Witness describes former teacher's 'obsession' with teenage victim

Witness describes former teacher's 'obsession' with teenage victim
He faces a maximum penalty of 20 years in prison followed by at least five years of supervised release and a $250,000 fine. (Photo source: WLOX)

BAY ST. LOUIS, MS (WLOX) - The trial against Leslie Danielle DeWitt, the former Hancock High School basketball coach accused of sexually abusing a female student moved into its second day on Thursday.

DeWitt, 34, is charged with sexual battery while in a position of trust or authority. She was arrested in 2013.

Her accuser, school officials who gave warnings to DeWitt, the victim's friends who described the effect the relationship had on her, and the Diamondhead police investigator who arrested DeWitt on sexual battery charges, were sworn in for testimony.

Only the jury heard what the former student had to say, because the courtroom was cleared before she testified about the relationship that took place between 2009 and 2010.

Former players, coaches, and school leaders painted a picture of an adult obsessed with a teenager.

A former Hancock basketball player who took the stand noted that DeWitt appeared to be obsessed with the victim; repeatedly calling and texting asking to meet up. According to the witness, the repeated calls and messages put the accuser "in a bad mood."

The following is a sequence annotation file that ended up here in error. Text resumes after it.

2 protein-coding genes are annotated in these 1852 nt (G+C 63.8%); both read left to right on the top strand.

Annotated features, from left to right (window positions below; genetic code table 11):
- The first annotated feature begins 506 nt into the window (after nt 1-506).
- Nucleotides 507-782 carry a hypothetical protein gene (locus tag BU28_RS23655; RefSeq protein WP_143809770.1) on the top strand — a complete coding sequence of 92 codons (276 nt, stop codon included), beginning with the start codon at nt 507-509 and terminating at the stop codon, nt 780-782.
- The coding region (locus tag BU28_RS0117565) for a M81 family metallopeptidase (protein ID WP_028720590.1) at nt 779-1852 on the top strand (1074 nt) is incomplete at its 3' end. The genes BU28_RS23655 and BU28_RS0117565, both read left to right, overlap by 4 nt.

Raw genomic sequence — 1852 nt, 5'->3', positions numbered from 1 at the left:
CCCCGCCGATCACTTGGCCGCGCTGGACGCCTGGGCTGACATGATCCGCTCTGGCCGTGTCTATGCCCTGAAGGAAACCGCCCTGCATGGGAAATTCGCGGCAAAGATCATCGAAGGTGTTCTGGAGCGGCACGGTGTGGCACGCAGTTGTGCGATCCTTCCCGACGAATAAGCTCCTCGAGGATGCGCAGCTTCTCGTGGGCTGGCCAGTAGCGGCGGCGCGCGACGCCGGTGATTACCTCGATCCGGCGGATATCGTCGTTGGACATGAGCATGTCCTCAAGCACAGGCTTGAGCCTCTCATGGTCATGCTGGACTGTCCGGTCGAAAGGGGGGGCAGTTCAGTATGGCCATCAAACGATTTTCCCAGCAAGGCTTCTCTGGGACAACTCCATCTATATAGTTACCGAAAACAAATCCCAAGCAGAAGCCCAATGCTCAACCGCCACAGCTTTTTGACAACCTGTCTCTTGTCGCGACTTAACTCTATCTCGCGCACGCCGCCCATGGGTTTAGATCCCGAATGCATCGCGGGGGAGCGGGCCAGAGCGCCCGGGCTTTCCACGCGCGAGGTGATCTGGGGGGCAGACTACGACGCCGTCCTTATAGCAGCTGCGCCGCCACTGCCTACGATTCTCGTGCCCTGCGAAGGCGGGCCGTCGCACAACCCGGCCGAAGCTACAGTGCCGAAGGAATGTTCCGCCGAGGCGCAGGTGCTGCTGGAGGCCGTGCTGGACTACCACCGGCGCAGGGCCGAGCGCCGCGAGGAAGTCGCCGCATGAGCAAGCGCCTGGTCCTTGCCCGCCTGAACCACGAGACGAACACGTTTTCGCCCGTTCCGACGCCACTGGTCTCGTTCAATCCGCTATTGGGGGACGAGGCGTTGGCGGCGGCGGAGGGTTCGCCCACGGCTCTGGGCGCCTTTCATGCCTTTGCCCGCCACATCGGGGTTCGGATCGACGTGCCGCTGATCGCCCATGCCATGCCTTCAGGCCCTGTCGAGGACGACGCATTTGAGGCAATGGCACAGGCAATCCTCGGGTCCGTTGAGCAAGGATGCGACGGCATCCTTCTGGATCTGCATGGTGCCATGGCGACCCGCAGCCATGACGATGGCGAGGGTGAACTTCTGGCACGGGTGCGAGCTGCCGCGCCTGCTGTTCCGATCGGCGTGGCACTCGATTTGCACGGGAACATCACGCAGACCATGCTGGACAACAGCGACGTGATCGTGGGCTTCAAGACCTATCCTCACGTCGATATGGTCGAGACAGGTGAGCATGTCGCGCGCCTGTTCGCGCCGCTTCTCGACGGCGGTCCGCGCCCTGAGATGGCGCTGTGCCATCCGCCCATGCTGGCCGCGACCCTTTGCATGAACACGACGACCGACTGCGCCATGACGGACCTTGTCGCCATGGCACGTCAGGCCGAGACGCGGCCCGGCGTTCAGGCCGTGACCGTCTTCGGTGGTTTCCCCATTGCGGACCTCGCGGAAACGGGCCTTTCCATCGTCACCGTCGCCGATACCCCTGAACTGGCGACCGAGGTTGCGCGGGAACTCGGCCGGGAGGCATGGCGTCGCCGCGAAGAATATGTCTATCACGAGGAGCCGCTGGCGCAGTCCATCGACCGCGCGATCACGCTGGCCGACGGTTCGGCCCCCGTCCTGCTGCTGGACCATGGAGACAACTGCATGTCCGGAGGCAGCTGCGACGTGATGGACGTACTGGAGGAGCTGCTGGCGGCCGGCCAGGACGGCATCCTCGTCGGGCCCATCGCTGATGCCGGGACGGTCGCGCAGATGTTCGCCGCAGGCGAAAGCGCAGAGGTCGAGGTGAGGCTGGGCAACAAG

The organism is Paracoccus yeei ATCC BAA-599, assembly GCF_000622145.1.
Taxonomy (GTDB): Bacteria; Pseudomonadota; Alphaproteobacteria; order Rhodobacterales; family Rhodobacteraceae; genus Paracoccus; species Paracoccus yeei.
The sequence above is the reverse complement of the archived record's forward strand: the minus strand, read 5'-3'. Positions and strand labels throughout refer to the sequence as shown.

The witness also testified DeWitt took her accuser and another member of the basketball team on trips to New Orleans and other places.

That witness and former Hancock High principal Rhett Ladner testified there was turmoil in the girls' basketball team fueled by jealousy among players because of DeWitt giving special treatment to one girl.

Ladner told the court he learned of the accusations against DeWitt, first giving her a verbal warning and then a formal reprimand, including a meeting with the assistant district superintendent to review policy regarding teacher-student interaction.

Despite the warnings, witnesses said DeWitt didn't back off, and she was eventually fired as a coach but remained as a special education teacher for another year. DeWitt stopped teaching in May 2011.

The court heard from a doctor who treated the victim for anxiety and depression for several years after the alleged abuse on the first day of the trial.  A family member of the victim who recorded a phone conversation of DeWitt referencing the abuse also spoke.

"Both sides have about 20 witnesses subpoenaed. I don't expect we'll be putting on any defense or anything like that until Friday," said DeWitt's attorney, Jim Davis. "The case may go into next week, we'll just have to see."

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